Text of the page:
MR: Nice. What advice do you have for new artists?
SC: Don't give up, and follow your heart. I know it sounds touchy-feely, but it took me a long time to realize, you're a solo artist that plays acoustic guitar and writes songs, and that's what you cut your teeth on and those are the people you loved coming up. I was in many different kinds of bands, rock 'n' roll bands, country bands, bluegrass bands, wedding bands, any number of genres. I tried to put together a rockabilly band in the eighties, we were doing contemporary rockabilly like Dave Edmunds and Marshall Crenshaw. I just tried on a lot of different hats because I didn't know what to do and it took me a long time to find my voice and my heart, but I didn't give up.
MR: So I guess that's the same advice you would've given yourself back then?
SC: You know, there was nothing else I knew how to do. I felt like I had no other choice, I had no other skill set. It was that or the unknown. I don't know what else I would've done. Sometimes I feel like I had no other choice but to stay with it, but it was what I loved and what I could do well.
MR: Speaking of the unknown, what about the future? What kinds of things do you still want to get to?
SC: Well, more songwriting, because that is the beast to me. It's like bungee jumping; when it's done you feel exhilarated, but before you take the jump it's terrifying. It's a challenge for me and it's something that I really don't ever want to stop doing. Apropos of that I'm writing songs now with Steve Earle, I'm going to make a record with him, so that's really my future right now. I just want to keep making records and being proud of them, and so far I've had pretty good luck.
MR: One last thing, your duet with Bruce Hornsby on his "Lost Soul" was really lovely.
SC: What a great song, huh?
MR: Oh yeah, and I love how you approached your vocals on it, they were pretty bold.
SC: That part about killed me because it was so high! I remember being in the studio, in the vocal booth with Bruce at the controls and his engineer and literally squeaking and struggling, I ended up in a fetal position on the floor more than once.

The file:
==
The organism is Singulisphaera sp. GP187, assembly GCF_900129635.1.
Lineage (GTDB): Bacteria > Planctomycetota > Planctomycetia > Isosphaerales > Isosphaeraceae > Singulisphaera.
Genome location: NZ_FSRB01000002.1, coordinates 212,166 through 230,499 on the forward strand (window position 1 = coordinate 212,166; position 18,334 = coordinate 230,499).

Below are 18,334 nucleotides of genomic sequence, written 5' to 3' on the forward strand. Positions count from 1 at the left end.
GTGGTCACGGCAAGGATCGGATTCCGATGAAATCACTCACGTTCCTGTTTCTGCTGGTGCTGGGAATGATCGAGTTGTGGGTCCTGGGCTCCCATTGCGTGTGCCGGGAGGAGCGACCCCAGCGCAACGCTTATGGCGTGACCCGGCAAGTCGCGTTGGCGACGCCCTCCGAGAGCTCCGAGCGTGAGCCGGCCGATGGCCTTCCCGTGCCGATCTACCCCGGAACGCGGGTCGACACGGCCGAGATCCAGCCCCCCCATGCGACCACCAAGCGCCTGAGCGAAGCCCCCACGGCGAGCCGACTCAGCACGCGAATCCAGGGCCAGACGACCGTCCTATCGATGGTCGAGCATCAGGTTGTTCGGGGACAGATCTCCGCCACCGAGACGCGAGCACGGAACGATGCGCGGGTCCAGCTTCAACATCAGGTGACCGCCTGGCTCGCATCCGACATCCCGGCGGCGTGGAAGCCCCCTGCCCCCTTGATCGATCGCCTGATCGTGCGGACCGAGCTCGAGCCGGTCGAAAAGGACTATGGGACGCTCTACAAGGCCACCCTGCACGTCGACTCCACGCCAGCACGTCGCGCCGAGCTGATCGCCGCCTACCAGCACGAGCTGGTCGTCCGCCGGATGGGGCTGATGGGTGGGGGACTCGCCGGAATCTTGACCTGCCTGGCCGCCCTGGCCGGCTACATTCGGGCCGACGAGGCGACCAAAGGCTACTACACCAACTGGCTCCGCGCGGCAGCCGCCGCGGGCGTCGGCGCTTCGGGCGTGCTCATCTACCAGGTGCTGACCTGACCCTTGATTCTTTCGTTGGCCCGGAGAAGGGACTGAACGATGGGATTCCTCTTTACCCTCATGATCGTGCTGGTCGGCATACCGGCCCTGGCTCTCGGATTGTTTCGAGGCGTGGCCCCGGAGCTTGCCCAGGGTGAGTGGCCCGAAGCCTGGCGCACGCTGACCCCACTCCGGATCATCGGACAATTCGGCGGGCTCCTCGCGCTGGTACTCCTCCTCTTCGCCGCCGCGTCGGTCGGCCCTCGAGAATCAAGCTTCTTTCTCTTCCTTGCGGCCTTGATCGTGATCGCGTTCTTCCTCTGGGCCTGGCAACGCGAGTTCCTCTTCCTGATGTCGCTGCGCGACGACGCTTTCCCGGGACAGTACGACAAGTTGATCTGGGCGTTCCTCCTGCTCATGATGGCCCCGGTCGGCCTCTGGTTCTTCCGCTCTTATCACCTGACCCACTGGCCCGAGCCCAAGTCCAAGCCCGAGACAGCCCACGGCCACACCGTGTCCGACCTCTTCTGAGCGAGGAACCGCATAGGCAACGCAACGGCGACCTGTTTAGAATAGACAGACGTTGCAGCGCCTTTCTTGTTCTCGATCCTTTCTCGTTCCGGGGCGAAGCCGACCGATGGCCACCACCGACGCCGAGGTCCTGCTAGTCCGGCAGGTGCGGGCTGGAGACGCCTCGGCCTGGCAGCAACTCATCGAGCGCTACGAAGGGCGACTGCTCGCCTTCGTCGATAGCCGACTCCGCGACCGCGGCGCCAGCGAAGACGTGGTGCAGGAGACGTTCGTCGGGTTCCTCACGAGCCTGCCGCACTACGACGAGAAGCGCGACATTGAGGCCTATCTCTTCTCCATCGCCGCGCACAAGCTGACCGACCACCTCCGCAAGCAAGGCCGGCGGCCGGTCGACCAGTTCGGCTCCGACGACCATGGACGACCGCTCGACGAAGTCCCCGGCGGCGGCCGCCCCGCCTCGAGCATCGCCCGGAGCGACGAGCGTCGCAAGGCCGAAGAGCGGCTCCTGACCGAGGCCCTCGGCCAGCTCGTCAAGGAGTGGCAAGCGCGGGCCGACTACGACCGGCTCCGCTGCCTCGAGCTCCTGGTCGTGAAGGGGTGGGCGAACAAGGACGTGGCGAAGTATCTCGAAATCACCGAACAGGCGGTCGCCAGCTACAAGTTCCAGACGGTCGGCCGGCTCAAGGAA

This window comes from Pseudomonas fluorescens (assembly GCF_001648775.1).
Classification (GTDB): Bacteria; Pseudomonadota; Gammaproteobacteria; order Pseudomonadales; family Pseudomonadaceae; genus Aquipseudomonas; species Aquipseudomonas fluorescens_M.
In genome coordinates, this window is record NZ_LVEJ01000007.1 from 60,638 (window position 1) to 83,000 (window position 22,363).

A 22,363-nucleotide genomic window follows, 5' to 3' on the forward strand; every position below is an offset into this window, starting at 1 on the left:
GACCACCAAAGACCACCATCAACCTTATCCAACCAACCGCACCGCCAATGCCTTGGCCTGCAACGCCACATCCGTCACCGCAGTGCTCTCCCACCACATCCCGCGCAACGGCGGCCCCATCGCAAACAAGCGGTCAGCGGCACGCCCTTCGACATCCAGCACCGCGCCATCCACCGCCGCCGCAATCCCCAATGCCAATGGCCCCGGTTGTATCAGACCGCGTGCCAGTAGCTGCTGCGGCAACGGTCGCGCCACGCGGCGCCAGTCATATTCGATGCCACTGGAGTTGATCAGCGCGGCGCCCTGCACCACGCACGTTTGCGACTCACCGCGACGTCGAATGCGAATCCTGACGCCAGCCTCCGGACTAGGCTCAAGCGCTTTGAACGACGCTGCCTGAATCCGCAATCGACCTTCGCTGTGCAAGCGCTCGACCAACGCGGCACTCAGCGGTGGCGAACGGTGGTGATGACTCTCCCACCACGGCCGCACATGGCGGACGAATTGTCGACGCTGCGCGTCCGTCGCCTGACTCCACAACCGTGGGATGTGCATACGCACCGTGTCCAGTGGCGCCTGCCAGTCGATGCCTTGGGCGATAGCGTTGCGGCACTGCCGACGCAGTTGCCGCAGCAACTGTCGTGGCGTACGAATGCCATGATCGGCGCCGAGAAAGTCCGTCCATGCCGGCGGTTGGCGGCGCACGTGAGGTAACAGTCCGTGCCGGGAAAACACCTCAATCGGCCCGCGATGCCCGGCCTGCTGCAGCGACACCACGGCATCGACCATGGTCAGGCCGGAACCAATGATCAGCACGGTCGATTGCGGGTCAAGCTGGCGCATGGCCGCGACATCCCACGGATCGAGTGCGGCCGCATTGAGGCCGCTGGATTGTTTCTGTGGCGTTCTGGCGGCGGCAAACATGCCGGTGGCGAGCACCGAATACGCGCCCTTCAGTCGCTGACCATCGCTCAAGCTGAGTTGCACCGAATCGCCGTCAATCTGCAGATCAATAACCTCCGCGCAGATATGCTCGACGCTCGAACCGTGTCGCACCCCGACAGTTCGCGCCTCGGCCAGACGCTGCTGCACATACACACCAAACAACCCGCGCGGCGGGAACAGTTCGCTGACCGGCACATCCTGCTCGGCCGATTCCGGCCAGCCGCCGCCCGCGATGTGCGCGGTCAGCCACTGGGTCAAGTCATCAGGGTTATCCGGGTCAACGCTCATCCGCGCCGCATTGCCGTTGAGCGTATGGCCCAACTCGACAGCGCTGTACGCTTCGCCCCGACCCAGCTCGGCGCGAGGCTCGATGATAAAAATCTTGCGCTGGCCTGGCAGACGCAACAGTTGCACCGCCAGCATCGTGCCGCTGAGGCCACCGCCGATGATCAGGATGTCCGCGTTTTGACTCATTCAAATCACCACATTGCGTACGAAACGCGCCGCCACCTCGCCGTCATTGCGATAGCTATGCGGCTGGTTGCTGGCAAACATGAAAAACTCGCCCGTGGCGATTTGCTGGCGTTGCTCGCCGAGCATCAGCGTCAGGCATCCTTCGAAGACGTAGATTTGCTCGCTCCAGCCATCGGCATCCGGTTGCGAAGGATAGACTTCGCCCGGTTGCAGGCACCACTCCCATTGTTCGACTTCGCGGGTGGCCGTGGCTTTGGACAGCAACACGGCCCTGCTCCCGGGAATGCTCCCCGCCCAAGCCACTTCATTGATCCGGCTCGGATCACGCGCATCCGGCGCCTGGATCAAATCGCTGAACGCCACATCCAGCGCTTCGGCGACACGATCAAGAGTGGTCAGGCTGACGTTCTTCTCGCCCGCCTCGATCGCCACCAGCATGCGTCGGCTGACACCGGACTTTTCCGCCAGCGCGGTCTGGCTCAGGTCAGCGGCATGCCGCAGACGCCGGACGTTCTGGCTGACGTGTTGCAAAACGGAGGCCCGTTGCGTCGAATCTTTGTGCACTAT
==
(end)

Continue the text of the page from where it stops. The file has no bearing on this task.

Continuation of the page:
Transcribed by Galen Hawthorne
STEVE FORBERT'S "COMPROMISED" EXCLUSIVE
According to Steve Forbert...
"Writing 'Compromised' entered my mind during one of the times when the U.S. Congress was at a full-on, headline news stalemate--one of those "no low-level government workers get a paycheck," raise-the-deficit-ceiling showdowns. (I think I started the song three summers ago.) It morphed quite naturally into a more "all-purpose" song seemingly about interpersonal relationships. As far as the recording of it, we only got a workable drum track on tape at our initial Woodstock sessions. Joey Spampinato (bass), Tad Price (guitar), and I built it from there on Cape Cod, bumping the key up from G to G# in the process. I have an off-the-cuff acoustic version on film of John Sebastian and me running through it just for fun in the Woodstock studio."
A Conversation with Gary Louris and Django Haskins
Mike Ragogna: Guys, your collaborative album as Au Pair, One-Armed Candy Bear, musically throws in the kitchen sink yet leaves out klezmer. And death metal. Oh, Au Pair, just what is this thing you've created?
Gary Louris: Hopefully, it transcends categorization. As is typical with musicians, their many musical sides cannot all be expressed through their main band. With the stakes lowered one is able to get a little nuttier.
Django Haskins: Damn, we left out klezmer? There's death metal in there, it's just really quiet.
MR: So how did the collaboration process work between Mr. Jayhawk and Mr. Old Ceremony and all your studio pals?